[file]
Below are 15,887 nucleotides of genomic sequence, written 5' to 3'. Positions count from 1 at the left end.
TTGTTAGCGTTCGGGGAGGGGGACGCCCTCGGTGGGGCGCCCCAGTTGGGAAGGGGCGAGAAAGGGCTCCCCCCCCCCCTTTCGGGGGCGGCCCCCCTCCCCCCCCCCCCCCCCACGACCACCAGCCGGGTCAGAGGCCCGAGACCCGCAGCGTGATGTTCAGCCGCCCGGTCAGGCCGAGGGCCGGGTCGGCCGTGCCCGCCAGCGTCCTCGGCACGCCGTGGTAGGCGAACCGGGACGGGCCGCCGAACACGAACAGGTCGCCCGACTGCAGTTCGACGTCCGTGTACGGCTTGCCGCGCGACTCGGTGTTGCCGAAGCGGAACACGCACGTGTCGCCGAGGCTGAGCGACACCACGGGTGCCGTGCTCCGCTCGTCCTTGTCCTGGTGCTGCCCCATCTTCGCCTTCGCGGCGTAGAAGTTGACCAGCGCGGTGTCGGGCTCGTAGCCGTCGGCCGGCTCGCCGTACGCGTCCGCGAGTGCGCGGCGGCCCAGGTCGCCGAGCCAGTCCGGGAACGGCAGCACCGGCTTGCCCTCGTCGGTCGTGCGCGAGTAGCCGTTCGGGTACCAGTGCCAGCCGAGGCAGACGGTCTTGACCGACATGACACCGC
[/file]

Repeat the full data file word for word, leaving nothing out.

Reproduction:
Below are 15,887 nucleotides of genomic sequence, written 5' to 3'. Positions count from 1 at the left end.
TTGTTAGCGTTCGGGGAGGGGGACGCCCTCGGTGGGGCGCCCCAGTTGGGAAGGGGCGAGAAAGGGCTCCCCCCCCCCCTTTCGGGGGCGGCCCCCCTCCCCCCCCCCCCCCCCACGACCACCAGCCGGGTCAGAGGCCCGAGACCCGCAGCGTGATGTTCAGCCGCCCGGTCAGGCCGAGGGCCGGGTCGGCCGTGCCCGCCAGCGTCCTCGGCACGCCGTGGTAGGCGAACCGGGACGGGCCGCCGAACACGAACAGGTCGCCCGACTGCAGTTCGACGTCCGTGTACGGCTTGCCGCGCGACTCGGTGTTGCCGAAGCGGAACACGCACGTGTCGCCGAGGCTGAGCGACACCACGGGTGCCGTGCTCCGCTCGTCCTTGTCCTGGTGCTGCCCCATCTTCGCCTTCGCGGCGTAGAAGTTGACCAGCGCGGTGTCGGGCTCGTAGCCGTCGGCCGGCTCGCCGTACGCGTCCGCGAGTGCGCGGCGGCCCAGGTCGCCGAGCCAGTCCGGGAACGGCAGCACCGGCTTGCCCTCGTCGGTCGTGCGCGAGTAGCCGTTCGGGTACCAGTGCCAGCCGAGGCAGACGGTCTTGACCGACATGACACCGC